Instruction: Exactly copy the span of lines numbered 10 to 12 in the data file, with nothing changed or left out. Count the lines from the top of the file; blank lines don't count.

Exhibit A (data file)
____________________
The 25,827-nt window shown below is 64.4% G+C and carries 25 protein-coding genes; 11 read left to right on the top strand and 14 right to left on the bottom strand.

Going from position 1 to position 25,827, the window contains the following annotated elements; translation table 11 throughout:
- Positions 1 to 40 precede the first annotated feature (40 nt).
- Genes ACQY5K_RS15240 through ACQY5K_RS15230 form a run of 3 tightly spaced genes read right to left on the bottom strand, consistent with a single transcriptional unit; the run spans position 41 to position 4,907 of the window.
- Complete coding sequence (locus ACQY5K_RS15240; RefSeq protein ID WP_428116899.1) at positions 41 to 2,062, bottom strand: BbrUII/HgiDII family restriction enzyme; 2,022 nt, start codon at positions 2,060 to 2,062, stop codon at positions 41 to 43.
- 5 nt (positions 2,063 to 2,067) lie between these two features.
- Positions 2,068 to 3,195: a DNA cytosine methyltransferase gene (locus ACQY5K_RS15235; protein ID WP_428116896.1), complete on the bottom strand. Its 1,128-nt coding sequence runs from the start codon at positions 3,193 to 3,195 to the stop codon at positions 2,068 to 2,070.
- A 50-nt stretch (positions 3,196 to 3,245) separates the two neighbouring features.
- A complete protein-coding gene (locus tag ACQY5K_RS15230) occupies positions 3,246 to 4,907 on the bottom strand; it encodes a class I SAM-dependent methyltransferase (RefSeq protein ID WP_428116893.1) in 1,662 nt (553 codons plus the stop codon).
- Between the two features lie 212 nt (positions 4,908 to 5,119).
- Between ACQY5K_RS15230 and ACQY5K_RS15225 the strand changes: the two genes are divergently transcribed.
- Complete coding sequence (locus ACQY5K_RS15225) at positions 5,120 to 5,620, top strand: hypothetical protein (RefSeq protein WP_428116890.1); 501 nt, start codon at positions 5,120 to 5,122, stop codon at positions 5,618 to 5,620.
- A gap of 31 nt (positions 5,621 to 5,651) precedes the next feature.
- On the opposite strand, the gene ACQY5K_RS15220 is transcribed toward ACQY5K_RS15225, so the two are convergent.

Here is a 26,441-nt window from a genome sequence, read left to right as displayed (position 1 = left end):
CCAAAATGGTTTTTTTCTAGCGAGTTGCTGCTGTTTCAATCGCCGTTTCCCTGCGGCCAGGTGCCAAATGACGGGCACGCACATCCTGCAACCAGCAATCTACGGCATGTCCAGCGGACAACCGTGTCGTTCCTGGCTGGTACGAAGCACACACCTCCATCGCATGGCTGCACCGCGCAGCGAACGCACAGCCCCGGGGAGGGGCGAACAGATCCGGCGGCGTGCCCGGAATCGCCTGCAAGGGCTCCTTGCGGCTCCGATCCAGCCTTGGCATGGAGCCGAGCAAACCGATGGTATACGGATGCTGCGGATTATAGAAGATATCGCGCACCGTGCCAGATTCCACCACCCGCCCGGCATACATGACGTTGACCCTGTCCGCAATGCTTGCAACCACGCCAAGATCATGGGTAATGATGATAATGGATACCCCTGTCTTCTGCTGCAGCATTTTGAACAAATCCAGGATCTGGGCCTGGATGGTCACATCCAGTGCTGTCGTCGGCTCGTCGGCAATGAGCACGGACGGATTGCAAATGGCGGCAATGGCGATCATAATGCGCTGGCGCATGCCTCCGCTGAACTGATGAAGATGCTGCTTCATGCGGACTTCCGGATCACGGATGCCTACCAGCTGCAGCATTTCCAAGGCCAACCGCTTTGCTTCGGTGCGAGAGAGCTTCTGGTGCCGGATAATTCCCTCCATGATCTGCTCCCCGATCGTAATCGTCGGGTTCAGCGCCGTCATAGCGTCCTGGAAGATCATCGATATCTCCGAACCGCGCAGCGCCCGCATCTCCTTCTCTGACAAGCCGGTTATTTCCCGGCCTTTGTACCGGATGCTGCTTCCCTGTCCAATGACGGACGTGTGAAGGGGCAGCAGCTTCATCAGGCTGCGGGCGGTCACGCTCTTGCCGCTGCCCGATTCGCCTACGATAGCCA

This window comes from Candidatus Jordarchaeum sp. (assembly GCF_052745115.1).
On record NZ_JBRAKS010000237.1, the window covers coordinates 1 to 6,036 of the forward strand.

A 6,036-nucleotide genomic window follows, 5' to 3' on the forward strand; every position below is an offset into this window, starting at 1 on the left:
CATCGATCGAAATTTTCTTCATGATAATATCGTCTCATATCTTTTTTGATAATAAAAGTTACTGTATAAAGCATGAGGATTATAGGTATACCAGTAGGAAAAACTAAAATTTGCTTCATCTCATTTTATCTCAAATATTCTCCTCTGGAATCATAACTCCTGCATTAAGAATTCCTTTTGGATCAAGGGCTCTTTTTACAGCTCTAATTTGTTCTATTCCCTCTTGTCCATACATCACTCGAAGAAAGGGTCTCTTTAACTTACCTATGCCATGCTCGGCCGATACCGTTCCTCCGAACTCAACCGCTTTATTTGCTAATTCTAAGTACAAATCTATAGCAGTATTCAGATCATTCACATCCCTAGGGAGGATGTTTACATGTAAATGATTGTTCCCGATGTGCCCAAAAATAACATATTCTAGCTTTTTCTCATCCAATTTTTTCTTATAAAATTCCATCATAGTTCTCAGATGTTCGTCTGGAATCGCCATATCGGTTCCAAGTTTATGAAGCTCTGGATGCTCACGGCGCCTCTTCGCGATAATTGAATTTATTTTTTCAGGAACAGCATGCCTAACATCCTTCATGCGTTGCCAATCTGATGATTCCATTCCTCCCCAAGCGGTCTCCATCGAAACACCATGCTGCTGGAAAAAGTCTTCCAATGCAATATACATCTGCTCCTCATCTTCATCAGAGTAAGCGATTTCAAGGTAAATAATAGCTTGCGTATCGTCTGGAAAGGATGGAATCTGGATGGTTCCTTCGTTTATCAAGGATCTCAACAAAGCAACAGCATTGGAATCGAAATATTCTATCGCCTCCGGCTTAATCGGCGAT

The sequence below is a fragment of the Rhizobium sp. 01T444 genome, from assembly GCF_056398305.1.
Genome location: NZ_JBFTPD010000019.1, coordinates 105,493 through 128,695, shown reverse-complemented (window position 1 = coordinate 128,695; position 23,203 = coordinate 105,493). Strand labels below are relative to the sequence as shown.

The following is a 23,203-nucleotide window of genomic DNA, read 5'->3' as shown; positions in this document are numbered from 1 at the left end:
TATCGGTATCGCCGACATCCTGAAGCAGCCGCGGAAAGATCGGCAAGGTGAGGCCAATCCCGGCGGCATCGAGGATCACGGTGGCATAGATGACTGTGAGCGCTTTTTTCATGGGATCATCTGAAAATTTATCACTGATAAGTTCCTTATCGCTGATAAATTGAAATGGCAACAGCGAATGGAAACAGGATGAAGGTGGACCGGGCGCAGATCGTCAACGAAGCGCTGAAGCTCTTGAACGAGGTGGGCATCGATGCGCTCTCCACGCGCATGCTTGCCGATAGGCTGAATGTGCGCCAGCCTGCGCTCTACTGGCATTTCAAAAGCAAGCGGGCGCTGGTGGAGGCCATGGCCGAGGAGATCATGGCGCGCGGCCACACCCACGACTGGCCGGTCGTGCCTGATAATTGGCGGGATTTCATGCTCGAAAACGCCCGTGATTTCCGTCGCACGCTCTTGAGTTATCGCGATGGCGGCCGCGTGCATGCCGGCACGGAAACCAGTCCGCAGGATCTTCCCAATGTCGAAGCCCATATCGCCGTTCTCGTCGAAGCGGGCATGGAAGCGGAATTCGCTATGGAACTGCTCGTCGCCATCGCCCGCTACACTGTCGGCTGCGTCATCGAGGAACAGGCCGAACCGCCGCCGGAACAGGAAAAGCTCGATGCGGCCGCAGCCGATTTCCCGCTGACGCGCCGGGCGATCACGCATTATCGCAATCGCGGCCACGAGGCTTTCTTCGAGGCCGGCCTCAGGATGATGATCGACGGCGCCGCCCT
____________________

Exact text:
- Between the two features lie 212 nt (positions 4,908 to 5,119).
- Between ACQY5K_RS15230 and ACQY5K_RS15225 the strand changes: the two genes are divergently transcribed.
- Complete coding sequence (locus ACQY5K_RS15225) at positions 5,120 to 5,620, top strand: hypothetical protein (RefSeq protein WP_428116890.1); 501 nt, start codon at positions 5,120 to 5,122, stop codon at positions 5,618 to 5,620.